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New entrant on West Midlands rich list

The executive chairman of Kidderminster's carpets group Victoria is a new entry in the list of the 20 richest people in the West Midlands.

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Victoria boss Geoff Wilding

Geoff Wilding's wealth is estimated at £285 million, putting him in 15th place in the annual table which is part of the latest The Sunday Times Rich List, published today.

The former investment banker from New Zealand was appointed executive chairman in 2012 and has been responsible for execution of the company’s strategy which has seen growth by buying carpet and floor coverings businesses across the country.

Kirsty and Ernesto Bertarelli

Despite being £1.84 billion worse off compared to 2017, Ernesto and Kirsty Bertarelli top the West Midlands list again this year, with a fortune put at £9.65bn.

Former Miss UK Mrs Bertarelli is originally from Stone, Staffordshire, and is also a singer-songwriter who wrote Black Coffee for girl band All Saints.

Her husband ran the family's Geneva-based Serono pharmaceuticals company, which was sold to Merck for £8.6 billion.

Mr Bertarelli has furthered the family fortune by investing in the Swiss pharma businesses, Santhera and Stallergenes Greer, although both have fallen significantly in value in the past year. He has also diversified into other sectors, buying a cable-car site in the exclusive Swiss ski resort of Gstaad in 2015.

Both are generous donors to charity supporting neuroscience and biotechnology projects in Switzerland and around the world.

In second place are the owners of newly-relegated Stoke City, Denise, John and Peter Coates, who saw their wealth increase by £754m last year

The Coates family are now sitting on a wealth of £5.754bn, that sum boosted in 2016-2017 by an annual salary for Denise Coates of almost £200m from Bet365, the online gaming operation she set up from a prefabricated building in a car park in 2001.

JCB Chairman Lord Bamford

Third place goes to Lord Bamford and family, owners of Staffordshire's digger giant JCB. Their wealth rose £300m to £3.6bn.

The JCB chairman gave his 5,500 UK staff at Staffordshire-based manufacturer a 3.9 per cent pay rise, which followed a £500 Christmas bonus for each worker just days before. The family were Britain’s biggest political donors in 2017, gifting personally and through JCB a total of £2.463m to the Conservative party.

John Caudwell, founder of Phones4U, who lives at Broughton Hall, near Eccleshall, is fourth – up £52m at £1.56bn. The former car dealer sold the business for £1.34bn.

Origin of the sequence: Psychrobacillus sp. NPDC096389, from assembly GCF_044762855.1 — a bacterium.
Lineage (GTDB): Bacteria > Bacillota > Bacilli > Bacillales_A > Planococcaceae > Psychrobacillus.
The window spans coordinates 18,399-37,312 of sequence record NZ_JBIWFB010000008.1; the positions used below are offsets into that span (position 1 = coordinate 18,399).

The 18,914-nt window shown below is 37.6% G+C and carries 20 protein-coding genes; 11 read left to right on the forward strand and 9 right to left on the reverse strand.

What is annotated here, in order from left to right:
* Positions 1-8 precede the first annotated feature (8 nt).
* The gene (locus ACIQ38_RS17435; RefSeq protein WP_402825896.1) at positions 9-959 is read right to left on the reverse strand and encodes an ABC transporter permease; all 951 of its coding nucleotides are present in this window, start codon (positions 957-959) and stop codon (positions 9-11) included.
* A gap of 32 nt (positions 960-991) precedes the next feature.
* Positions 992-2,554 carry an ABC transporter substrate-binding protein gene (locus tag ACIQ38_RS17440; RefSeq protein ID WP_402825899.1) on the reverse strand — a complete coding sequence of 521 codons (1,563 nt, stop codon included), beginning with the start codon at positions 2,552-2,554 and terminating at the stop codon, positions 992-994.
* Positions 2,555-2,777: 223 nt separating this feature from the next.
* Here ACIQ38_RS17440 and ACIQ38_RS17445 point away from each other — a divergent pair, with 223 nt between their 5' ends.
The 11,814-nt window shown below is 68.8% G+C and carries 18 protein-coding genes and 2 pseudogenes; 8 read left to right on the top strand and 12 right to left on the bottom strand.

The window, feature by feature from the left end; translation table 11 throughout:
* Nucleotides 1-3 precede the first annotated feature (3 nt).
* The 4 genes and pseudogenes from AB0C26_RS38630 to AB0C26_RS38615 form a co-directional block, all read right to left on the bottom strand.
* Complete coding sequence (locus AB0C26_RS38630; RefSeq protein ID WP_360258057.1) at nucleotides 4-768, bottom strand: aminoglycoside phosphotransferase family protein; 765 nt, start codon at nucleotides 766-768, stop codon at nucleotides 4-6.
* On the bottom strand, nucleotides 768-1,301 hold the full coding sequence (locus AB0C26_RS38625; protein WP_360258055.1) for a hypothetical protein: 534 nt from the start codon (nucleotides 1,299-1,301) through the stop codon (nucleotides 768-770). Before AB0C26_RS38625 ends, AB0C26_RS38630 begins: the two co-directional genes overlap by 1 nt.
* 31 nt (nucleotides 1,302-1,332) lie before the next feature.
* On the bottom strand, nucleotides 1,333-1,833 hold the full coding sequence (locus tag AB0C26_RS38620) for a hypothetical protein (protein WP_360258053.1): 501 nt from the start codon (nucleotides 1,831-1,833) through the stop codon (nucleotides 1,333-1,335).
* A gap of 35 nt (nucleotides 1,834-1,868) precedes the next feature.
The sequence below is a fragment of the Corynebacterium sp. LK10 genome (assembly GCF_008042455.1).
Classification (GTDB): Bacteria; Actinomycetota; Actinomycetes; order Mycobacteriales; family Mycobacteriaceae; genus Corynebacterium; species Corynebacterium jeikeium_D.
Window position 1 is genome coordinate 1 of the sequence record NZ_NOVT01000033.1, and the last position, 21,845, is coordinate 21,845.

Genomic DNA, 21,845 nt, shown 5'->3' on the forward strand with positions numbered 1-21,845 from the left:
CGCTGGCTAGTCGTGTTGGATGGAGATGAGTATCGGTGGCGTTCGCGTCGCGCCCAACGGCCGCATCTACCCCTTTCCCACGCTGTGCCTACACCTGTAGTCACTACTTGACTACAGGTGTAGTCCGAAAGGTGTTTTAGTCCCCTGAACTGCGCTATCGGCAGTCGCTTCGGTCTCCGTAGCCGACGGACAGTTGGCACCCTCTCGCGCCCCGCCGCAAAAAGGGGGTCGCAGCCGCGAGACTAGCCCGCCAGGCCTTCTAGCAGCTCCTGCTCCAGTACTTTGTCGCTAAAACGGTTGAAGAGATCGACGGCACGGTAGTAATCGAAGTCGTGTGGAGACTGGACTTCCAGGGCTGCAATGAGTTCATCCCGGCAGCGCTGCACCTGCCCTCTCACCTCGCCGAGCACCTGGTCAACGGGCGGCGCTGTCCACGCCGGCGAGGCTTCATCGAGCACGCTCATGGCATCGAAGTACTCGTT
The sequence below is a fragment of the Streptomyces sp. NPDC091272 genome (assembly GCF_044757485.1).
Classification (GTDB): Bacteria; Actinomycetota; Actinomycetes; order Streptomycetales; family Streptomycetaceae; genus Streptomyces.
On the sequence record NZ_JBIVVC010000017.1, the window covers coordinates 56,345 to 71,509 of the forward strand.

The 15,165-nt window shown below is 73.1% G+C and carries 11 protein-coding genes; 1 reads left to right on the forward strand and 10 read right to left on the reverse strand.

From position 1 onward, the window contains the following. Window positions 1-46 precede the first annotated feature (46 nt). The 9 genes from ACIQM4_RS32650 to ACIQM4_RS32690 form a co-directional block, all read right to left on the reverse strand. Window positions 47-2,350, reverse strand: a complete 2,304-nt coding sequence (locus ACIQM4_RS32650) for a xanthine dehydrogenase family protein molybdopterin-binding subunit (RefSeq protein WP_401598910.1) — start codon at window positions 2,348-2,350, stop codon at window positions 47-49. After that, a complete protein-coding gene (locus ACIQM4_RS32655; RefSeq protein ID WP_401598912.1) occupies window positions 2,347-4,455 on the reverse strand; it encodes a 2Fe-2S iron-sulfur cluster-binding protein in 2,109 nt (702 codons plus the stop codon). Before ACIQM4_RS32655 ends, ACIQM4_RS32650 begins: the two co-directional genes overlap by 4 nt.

The Stoke-born tycoon’s Caudwell Children charity provides family support, mobility and sensory equipment as well as therapy for children with brain injuries and pays for holidays for youngsters fighting life-threatening illnesses.

Robert Watts, the compiler of The Sunday Times Rich List, said: “The Midlands is the engine room of Britain’s economy so it’s no surprise to see tycoons like Lord Edmiston from the car industry and Lord Bamford from the manufacturing world feature prominently in the region’s Rich List.

“Many of these entrepreneurs enjoyed a ‘Brexit dividend’ with the weaker pound making their products cheaper to exporters.

“But over our 30 editions we’ve seen more and more diversity in how these entrepreneurs make their money and our Midlands Rich List epitomises that change, with vast fortunes now being made from mobile phones, online gambling and even selling chickens.”

The oldest person on this year’s Rich List is Wolverhampton-based, 98-year-old Tony Murray, who is fifth in the West Midlands with £1.22bn - a rise of £55m on th year.

Mr Murray served as an RAF navigator during the Second World War. He and his family own Andrew Sykes Group, the heating and air-conditioning equipment hire company, and the London Security fire protection firm in West Yorkshire.

Seventh on the list is former Wolves owner Steve Morgan, whose wealth went up £111m to £942m. Ninth place goes to Ranjit and Baljinder Boparan, owners of Birmingham-based food group 2 Sisters, who were up £202m to £746m. 12th spot goes to Roy Richardson and family. The Oldbury-based investors, who were behind the building of the Merry Hill shoppinc centre, were unchanged at £470m.